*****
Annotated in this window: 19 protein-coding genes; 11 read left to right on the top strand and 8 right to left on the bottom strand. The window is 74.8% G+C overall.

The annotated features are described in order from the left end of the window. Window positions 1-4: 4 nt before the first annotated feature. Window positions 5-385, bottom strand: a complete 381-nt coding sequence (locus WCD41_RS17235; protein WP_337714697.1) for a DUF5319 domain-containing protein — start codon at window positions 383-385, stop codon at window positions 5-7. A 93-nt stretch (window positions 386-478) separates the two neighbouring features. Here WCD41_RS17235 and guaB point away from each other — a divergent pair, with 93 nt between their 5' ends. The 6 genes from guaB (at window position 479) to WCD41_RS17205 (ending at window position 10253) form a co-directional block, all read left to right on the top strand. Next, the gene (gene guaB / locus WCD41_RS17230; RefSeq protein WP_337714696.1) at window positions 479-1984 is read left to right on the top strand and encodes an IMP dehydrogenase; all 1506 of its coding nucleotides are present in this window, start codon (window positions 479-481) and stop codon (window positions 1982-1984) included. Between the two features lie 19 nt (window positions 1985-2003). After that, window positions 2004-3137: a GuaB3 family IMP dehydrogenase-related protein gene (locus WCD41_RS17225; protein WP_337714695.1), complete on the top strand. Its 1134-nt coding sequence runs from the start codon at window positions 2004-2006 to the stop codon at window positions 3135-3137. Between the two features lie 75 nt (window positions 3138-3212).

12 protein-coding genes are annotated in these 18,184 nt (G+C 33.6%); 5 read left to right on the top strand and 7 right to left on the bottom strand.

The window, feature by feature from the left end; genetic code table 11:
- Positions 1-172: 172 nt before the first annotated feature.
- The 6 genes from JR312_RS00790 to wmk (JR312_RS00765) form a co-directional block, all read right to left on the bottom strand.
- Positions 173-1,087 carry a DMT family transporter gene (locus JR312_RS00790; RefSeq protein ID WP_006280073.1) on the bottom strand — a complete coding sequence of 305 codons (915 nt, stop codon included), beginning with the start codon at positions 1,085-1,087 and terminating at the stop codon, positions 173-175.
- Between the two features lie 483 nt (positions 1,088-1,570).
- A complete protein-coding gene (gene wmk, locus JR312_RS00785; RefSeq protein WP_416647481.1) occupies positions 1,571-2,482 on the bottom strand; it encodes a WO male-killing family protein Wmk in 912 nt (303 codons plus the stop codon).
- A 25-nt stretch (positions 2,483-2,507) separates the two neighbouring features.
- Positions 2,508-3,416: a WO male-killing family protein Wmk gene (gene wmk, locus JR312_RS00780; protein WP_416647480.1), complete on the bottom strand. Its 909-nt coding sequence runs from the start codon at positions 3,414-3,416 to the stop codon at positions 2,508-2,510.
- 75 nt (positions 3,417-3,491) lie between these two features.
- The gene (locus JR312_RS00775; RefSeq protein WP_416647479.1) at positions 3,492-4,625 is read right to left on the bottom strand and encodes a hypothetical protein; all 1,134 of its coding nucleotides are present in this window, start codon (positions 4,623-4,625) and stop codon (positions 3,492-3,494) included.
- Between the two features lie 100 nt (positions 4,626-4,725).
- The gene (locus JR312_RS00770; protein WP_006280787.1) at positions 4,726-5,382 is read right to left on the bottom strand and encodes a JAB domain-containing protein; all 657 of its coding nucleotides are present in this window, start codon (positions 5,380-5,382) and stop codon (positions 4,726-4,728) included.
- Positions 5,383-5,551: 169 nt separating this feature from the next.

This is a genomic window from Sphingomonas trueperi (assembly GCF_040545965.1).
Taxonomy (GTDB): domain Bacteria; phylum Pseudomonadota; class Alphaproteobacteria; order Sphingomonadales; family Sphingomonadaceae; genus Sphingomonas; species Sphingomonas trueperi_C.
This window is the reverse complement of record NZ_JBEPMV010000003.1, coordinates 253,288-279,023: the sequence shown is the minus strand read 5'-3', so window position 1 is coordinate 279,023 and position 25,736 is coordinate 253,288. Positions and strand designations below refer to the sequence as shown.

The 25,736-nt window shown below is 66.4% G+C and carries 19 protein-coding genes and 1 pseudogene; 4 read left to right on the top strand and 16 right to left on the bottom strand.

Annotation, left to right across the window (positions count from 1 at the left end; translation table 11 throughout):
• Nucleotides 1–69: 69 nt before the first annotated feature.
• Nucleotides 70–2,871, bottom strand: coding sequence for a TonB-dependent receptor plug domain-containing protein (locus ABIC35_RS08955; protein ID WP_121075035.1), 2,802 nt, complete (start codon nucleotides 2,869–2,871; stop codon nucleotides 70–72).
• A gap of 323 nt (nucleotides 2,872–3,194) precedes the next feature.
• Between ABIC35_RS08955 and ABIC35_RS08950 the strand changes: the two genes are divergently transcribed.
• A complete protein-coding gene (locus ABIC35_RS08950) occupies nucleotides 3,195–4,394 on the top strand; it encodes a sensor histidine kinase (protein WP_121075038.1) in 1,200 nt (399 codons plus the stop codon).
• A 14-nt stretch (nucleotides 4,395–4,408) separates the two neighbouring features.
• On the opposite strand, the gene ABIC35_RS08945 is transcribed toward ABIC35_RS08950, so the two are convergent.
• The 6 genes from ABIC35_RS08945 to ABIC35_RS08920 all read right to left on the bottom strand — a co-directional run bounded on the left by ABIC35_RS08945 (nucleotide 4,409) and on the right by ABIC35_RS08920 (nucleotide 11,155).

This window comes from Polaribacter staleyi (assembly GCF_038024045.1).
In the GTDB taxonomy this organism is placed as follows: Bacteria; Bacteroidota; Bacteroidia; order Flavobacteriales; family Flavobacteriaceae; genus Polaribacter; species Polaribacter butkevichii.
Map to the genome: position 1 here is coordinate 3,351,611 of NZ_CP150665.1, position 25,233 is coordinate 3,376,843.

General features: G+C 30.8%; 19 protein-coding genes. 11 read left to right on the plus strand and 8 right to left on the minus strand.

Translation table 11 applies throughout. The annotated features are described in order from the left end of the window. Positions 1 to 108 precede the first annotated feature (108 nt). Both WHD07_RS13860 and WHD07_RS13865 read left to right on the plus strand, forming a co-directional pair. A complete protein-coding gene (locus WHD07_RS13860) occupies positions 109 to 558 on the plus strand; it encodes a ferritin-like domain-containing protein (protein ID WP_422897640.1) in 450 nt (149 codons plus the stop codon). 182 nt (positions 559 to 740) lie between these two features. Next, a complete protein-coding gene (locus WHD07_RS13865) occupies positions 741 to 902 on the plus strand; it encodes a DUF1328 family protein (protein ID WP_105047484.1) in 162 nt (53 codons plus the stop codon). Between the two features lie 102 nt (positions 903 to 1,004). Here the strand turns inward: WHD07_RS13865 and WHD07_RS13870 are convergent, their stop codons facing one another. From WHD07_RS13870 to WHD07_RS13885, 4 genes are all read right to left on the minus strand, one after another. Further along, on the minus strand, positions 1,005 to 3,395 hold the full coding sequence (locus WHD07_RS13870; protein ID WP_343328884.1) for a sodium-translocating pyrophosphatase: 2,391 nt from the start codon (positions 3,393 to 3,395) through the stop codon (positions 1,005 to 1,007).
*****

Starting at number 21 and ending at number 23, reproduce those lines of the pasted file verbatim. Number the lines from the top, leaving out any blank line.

Annotation, left to right across the window (positions count from 1 at the left end; translation table 11 throughout):
• Nucleotides 1–69: 69 nt before the first annotated feature.
• Nucleotides 70–2,871, bottom strand: coding sequence for a TonB-dependent receptor plug domain-containing protein (locus ABIC35_RS08955; protein ID WP_121075035.1), 2,802 nt, complete (start codon nucleotides 2,869–2,871; stop codon nucleotides 70–72).